As time has gone by since I’ve been active on the internet, I have realized that the amount I’ve been hacked has been extremely scarce.   One of my accounts was hacked and spamming friends.   I changed the password and solved the problem.   That was it.   Any viruses I caught was from downloading torrents.   I grew tired of repeatedly fighting off viruses especially after I caught a rootkit.  However, its under my control.   Run a good KONICA MINOLTA DIGITAL CAMERAvirus protector, create complex passwords, don’t put identifying information on the internet such as social security numbers, birthdates, and the like and you will most likely be fine.

So the old girl has learned new tricks.   I’m a fan of the Cloud after all.  I may even work to set up my own Cloud for fun.


Dear Reader,

I was thinking of installing the beta version of Windows 8.1 on my Lenovo but I wasn’t sure if I wanted to install the beta-bugswindows-blue2-300x219

that would surely come with.   I was not up to re-loading my entire operating system if it created too many problems — I’m happy with all the work I’ve done configuring this machine.   I visited the Microsoft Kiosk in the Mall and they had a Surface running 8.1 and it was pretty good.   So I figured I’d go ahead.  About as always to beta; it was not entirely a clean, easy install.   Windows 8.1 download link puts on an installer that sends you to the Microsoft App Store.   It errored out on me.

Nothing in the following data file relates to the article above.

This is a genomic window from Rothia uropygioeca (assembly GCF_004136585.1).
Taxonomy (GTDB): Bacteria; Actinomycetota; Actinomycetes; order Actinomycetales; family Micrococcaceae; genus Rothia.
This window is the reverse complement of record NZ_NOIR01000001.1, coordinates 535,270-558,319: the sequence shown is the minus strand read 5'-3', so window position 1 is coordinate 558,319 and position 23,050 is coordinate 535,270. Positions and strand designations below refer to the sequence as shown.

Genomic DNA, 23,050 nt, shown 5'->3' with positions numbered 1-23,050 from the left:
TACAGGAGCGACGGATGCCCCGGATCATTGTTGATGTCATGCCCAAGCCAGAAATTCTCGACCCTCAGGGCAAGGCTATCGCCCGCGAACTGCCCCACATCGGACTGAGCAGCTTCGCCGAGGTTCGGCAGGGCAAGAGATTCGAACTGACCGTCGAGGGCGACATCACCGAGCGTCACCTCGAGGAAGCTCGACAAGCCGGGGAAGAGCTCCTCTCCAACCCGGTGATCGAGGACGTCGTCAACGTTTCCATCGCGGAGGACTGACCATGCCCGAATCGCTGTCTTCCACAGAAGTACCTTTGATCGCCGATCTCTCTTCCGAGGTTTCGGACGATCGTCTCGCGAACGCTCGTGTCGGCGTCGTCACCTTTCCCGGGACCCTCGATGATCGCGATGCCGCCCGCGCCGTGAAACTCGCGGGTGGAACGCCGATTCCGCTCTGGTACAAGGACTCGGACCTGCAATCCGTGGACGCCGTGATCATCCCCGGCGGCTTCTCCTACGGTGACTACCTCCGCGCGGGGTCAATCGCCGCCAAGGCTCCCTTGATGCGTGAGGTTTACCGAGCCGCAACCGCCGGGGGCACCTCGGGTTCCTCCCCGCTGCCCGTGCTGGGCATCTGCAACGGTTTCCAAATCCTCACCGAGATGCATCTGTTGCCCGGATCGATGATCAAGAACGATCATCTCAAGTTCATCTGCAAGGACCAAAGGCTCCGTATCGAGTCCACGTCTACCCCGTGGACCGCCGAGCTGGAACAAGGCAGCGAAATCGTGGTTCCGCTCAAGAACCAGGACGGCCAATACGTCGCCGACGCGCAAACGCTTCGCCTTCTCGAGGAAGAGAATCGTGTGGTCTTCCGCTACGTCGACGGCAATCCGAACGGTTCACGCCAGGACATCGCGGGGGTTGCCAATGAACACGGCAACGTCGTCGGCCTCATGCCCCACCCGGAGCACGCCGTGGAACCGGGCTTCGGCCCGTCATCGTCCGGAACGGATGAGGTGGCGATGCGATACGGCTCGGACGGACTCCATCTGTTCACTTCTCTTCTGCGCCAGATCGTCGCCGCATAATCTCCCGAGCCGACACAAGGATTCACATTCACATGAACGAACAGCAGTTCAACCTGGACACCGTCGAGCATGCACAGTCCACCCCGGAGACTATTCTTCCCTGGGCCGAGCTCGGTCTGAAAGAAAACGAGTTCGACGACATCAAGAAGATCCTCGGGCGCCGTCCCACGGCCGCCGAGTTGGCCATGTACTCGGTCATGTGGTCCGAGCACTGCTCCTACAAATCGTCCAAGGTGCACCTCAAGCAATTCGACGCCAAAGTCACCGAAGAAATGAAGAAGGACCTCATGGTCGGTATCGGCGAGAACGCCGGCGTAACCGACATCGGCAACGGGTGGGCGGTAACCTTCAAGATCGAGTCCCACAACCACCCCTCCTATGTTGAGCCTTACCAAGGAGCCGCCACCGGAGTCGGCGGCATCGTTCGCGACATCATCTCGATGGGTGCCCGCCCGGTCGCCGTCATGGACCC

I Goggled to find the solution.  It is entirely possible to install the beta, but it would require some low-level hands-on work.  At the moment, I don’t have the extra time to fiddle with it.   I may wind up waiting for the free install to be released.   For more information, check out BetaNews or any of the links below.

mobile256Dear Reader,

Its mind-boggling. Operating systems, devices, apps… all vying for our attention and all declaring their superiority over the competition. So which one is the best? Yes.

I came at this backwards. I never saw the point in apps on my phone and my first-ever app device was my new pc. The touch capability was revolutionary for me more than any perceived advantage to apps.  I purchases a smart phone just to remain current with technology  and I was quickly won over.  The advantages became really apparent. newspapers, email, twitter, LinkedIn, freelance work while commuting for work.  It totally depends on your particular needs / wants for technology.  Competition and customer preference have created a fairly level playing field.  Hopefully this post will give you a starting point.